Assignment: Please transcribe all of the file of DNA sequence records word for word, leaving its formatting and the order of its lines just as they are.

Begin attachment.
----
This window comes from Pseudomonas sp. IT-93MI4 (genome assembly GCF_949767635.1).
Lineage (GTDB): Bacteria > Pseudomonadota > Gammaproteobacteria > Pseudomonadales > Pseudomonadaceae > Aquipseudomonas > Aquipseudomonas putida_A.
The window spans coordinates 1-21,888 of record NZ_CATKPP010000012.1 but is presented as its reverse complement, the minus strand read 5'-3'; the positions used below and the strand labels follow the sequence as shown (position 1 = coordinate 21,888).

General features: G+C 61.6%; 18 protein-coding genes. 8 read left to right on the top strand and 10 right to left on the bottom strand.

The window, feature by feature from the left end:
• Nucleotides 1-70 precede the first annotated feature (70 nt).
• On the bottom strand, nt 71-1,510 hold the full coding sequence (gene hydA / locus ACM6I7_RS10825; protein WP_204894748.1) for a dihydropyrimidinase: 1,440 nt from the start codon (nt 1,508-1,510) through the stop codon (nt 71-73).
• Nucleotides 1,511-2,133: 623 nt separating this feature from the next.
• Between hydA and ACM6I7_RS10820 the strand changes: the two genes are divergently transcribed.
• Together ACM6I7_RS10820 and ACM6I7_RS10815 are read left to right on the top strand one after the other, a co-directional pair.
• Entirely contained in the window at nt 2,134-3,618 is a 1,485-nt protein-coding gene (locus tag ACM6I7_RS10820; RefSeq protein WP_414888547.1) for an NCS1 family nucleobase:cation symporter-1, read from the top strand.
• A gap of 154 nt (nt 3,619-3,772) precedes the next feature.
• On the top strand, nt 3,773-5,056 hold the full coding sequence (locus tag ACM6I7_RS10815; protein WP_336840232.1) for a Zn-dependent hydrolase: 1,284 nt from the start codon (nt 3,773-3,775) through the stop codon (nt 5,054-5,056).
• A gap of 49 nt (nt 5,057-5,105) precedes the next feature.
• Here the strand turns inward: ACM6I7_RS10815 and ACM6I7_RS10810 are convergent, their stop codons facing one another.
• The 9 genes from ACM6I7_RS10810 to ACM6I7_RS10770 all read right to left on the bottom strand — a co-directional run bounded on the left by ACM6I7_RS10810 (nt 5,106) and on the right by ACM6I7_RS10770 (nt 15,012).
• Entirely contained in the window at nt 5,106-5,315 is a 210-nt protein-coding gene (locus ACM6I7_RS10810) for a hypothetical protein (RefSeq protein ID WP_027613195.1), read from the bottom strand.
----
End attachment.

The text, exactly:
This window comes from Pseudomonas sp. IT-93MI4 (genome assembly GCF_949767635.1).
Lineage (GTDB): Bacteria > Pseudomonadota > Gammaproteobacteria > Pseudomonadales > Pseudomonadaceae > Aquipseudomonas > Aquipseudomonas putida_A.
The window spans coordinates 1-21,888 of record NZ_CATKPP010000012.1 but is presented as its reverse complement, the minus strand read 5'-3'; the positions used below and the strand labels follow the sequence as shown (position 1 = coordinate 21,888).

General features: G+C 61.6%; 18 protein-coding genes. 8 read left to right on the top strand and 10 right to left on the bottom strand.

The window, feature by feature from the left end:
• Nucleotides 1-70 precede the first annotated feature (70 nt).
• On the bottom strand, nt 71-1,510 hold the full coding sequence (gene hydA / locus ACM6I7_RS10825; protein WP_204894748.1) for a dihydropyrimidinase: 1,440 nt from the start codon (nt 1,508-1,510) through the stop codon (nt 71-73).
• Nucleotides 1,511-2,133: 623 nt separating this feature from the next.
• Between hydA and ACM6I7_RS10820 the strand changes: the two genes are divergently transcribed.
• Together ACM6I7_RS10820 and ACM6I7_RS10815 are read left to right on the top strand one after the other, a co-directional pair.
• Entirely contained in the window at nt 2,134-3,618 is a 1,485-nt protein-coding gene (locus tag ACM6I7_RS10820; RefSeq protein WP_414888547.1) for an NCS1 family nucleobase:cation symporter-1, read from the top strand.
• A gap of 154 nt (nt 3,619-3,772) precedes the next feature.
• On the top strand, nt 3,773-5,056 hold the full coding sequence (locus tag ACM6I7_RS10815; protein WP_336840232.1) for a Zn-dependent hydrolase: 1,284 nt from the start codon (nt 3,773-3,775) through the stop codon (nt 5,054-5,056).
• A gap of 49 nt (nt 5,057-5,105) precedes the next feature.
• Here the strand turns inward: ACM6I7_RS10815 and ACM6I7_RS10810 are convergent, their stop codons facing one another.
• The 9 genes from ACM6I7_RS10810 to ACM6I7_RS10770 all read right to left on the bottom strand — a co-directional run bounded on the left by ACM6I7_RS10810 (nt 5,106) and on the right by ACM6I7_RS10770 (nt 15,012).
• Entirely contained in the window at nt 5,106-5,315 is a 210-nt protein-coding gene (locus ACM6I7_RS10810) for a hypothetical protein (RefSeq protein ID WP_027613195.1), read from the bottom strand.